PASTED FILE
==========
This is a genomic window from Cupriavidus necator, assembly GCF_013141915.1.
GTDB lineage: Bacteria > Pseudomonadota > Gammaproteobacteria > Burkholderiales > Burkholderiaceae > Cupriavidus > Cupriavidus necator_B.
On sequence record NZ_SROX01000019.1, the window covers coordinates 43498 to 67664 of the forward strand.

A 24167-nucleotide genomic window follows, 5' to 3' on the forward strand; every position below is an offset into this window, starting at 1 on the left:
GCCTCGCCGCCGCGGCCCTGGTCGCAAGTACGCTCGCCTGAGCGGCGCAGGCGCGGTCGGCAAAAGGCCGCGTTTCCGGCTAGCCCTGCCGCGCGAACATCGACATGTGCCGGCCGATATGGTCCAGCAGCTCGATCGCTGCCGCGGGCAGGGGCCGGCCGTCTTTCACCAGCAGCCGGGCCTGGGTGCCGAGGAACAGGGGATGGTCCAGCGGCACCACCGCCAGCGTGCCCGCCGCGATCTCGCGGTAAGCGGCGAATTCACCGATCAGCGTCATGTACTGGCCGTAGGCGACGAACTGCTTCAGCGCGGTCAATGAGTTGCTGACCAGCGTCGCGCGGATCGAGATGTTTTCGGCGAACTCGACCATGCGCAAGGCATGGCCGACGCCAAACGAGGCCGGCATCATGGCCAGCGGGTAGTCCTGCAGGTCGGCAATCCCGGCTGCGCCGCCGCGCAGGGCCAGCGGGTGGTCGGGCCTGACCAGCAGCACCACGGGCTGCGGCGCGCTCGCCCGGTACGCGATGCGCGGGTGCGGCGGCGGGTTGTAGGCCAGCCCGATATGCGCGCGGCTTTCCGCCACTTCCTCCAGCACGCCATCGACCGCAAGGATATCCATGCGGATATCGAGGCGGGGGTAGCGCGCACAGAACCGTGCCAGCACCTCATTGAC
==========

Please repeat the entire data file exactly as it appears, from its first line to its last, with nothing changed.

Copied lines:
This is a genomic window from Cupriavidus necator, assembly GCF_013141915.1.
GTDB lineage: Bacteria > Pseudomonadota > Gammaproteobacteria > Burkholderiales > Burkholderiaceae > Cupriavidus > Cupriavidus necator_B.
On sequence record NZ_SROX01000019.1, the window covers coordinates 43498 to 67664 of the forward strand.

A 24167-nucleotide genomic window follows, 5' to 3' on the forward strand; every position below is an offset into this window, starting at 1 on the left:
GCCTCGCCGCCGCGGCCCTGGTCGCAAGTACGCTCGCCTGAGCGGCGCAGGCGCGGTCGGCAAAAGGCCGCGTTTCCGGCTAGCCCTGCCGCGCGAACATCGACATGTGCCGGCCGATATGGTCCAGCAGCTCGATCGCTGCCGCGGGCAGGGGCCGGCCGTCTTTCACCAGCAGCCGGGCCTGGGTGCCGAGGAACAGGGGATGGTCCAGCGGCACCACCGCCAGCGTGCCCGCCGCGATCTCGCGGTAAGCGGCGAATTCACCGATCAGCGTCATGTACTGGCCGTAGGCGACGAACTGCTTCAGCGCGGTCAATGAGTTGCTGACCAGCGTCGCGCGGATCGAGATGTTTTCGGCGAACTCGACCATGCGCAAGGCATGGCCGACGCCAAACGAGGCCGGCATCATGGCCAGCGGGTAGTCCTGCAGGTCGGCAATCCCGGCTGCGCCGCCGCGCAGGGCCAGCGGGTGGTCGGGCCTGACCAGCAGCACCACGGGCTGCGGCGCGCTCGCCCGGTACGCGATGCGCGGGTGCGGCGGCGGGTTGTAGGCCAGCCCGATATGCGCGCGGCTTTCCGCCACTTCCTCCAGCACGCCATCGACCGCAAGGATATCCATGCGGATATCGAGGCGGGGGTAGCGCGCACAGAACCGTGCCAGCACCTCATTGAC